Cody Ross still sidelined with strained left calf muscle, questionable for Opening Day

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Diamondbacks outfielder Cody Ross was removed from a Cactus League game on March 3 against the Giants with discomfort in his lower left leg. It’s been two weeks and his return to action is not close.

According to MLB.com’s Steve Gilbert, Ross — who was officially diagnosed with a left calf strain — has barely even attempted to jog at a normal pace on the leg. “It’s just been slow,” manager Kirk Gibson told reporters on Saturday. “He’s done really no full weight-bearing stuff running-wise. He’s not ready for it. I think he went in the pool yesterday. I think the next step will be the Ultra G [treadmill], which they can unload some of the weight when he runs.”

It’s very possible that the 32-year-old will open the 2013 regular season on the 15-day disabled list.

Ross signed a three-year, $26 million contract with the Snakes this winter after batting .267/.326/.481 with 22 home runs and 81 RBI in 130 games last season with the Red Sox. He’ll start in right field once he’s healthy.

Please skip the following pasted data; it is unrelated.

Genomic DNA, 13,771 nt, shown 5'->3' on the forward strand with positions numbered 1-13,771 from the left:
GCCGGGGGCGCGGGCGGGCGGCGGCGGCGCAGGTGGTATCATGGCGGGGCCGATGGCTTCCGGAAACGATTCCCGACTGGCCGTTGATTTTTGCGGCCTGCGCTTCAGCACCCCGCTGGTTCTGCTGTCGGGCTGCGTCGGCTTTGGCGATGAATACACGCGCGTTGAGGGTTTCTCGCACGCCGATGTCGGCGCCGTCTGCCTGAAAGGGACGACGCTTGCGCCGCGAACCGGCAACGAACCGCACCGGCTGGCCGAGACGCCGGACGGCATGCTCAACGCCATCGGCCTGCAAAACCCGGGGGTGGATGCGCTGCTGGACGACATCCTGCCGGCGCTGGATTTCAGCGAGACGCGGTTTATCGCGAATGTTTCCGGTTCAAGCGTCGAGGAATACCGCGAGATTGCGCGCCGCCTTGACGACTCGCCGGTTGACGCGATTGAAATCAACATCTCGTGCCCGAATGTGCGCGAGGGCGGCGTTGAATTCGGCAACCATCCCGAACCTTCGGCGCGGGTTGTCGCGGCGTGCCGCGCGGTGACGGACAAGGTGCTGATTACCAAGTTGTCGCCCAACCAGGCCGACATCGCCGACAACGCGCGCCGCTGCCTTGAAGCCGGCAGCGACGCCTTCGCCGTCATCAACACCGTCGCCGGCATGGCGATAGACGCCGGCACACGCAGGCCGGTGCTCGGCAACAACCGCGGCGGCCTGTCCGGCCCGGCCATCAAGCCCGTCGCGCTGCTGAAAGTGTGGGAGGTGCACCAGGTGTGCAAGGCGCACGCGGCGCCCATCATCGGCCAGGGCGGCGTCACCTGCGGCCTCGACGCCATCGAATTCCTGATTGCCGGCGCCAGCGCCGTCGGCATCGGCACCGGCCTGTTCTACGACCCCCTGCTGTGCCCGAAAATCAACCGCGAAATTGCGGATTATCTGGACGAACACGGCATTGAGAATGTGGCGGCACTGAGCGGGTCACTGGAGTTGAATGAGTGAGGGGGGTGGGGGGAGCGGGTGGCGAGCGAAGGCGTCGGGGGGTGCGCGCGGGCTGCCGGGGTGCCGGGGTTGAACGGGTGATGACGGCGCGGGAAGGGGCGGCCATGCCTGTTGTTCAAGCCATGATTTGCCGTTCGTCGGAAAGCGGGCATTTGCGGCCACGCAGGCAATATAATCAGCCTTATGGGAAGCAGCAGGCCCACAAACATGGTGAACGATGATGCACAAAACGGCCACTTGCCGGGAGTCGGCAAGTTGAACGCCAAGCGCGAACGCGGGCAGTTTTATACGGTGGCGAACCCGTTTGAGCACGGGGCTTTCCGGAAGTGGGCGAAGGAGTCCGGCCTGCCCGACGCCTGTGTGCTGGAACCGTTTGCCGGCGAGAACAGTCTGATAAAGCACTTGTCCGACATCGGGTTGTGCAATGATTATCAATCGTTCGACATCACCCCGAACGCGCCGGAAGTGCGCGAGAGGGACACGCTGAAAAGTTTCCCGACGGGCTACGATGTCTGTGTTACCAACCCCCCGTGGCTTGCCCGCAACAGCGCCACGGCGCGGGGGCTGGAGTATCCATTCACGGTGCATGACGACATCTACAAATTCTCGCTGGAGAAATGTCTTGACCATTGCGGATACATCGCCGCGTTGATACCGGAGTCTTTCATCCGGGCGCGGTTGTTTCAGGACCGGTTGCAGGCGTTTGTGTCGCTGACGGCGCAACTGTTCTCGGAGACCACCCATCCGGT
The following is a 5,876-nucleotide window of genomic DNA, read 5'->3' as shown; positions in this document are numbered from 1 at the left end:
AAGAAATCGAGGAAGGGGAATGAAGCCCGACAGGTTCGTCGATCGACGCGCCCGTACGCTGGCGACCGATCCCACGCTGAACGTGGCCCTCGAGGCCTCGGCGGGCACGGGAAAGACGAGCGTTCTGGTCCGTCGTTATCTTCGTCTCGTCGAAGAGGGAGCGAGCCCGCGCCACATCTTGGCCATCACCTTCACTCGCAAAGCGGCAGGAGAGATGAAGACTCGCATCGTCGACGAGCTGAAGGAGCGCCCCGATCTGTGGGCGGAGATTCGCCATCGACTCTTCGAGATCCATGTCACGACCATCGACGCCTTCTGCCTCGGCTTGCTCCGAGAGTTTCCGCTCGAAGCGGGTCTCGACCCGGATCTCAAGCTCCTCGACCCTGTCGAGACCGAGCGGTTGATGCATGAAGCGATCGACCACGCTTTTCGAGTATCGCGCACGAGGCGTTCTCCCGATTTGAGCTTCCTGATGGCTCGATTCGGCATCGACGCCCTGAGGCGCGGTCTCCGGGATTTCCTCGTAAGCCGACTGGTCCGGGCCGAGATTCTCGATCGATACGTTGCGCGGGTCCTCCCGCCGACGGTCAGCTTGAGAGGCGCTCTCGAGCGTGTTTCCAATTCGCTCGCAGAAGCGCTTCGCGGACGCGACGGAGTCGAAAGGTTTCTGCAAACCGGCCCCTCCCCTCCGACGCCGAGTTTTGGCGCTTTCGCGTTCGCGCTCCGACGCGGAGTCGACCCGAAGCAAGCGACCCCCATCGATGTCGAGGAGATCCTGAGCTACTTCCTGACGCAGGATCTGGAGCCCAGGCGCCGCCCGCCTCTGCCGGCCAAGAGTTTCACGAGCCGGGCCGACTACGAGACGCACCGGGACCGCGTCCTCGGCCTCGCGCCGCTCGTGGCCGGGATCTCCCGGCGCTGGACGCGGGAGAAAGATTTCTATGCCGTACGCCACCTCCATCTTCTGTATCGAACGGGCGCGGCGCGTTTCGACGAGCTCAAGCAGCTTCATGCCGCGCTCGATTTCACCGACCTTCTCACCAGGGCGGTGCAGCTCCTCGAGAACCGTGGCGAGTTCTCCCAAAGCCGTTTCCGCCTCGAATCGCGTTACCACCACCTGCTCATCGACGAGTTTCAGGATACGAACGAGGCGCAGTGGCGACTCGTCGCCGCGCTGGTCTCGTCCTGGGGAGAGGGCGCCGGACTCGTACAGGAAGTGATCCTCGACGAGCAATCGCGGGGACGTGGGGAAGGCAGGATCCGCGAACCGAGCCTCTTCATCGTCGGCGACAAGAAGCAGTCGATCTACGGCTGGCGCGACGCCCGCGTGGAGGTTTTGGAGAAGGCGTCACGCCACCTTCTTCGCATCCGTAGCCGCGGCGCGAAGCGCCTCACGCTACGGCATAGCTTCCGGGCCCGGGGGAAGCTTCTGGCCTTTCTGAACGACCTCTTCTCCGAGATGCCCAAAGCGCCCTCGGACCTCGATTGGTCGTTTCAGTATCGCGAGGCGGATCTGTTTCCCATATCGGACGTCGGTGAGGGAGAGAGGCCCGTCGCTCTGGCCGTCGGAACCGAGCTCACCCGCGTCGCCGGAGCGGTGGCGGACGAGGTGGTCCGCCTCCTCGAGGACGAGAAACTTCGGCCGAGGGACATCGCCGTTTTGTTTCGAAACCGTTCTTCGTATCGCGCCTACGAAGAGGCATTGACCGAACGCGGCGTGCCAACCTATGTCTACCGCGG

Mike Napoli and Rays have “mutual interest” in a deal

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Marc Topkin of the Tampa Bay Times unloaded a lot of interesting news items about the Rays last night, including a report that the Rays might have “mutual interest” in a deal with free agent first baseman/DH Mike Napoli. The Rangers declined Napoli’s $11 million option earlier this month and owe the veteran infielder a $2.5 million buyout.

Napoli, 36, had a strange year in Texas. He turned in 29 home runs, good for 11th-most among AL hitters, but finished the year batting just .193/.285/.428 over 485 plate appearances. According to FanGraphs, his -0.5 fWAR was the worst mark of his career to date, but on the bright side, he should come cheap for a team looking to swap out their veterans come spring.

Of course, the specifics of the Rays’ offseason plan have yet to be divulged — or, by all accounts from Topkin, even decided on. The club could go the refurbishment route, changing out some of their higher-paid veterans for a mix of prospects and cheaper aging players; or they could opt for a full rebuild, which Topkin cautions against as it could have a negative effect on the financing of a new ballpark. Either way, the Rays figure to offload some of their bigger contracts this winter, and will need to decide if they want to retain Alex Colome, Chris Archer, Wilson Ramos, Evan Longoria and others before pursuing any other major free agents.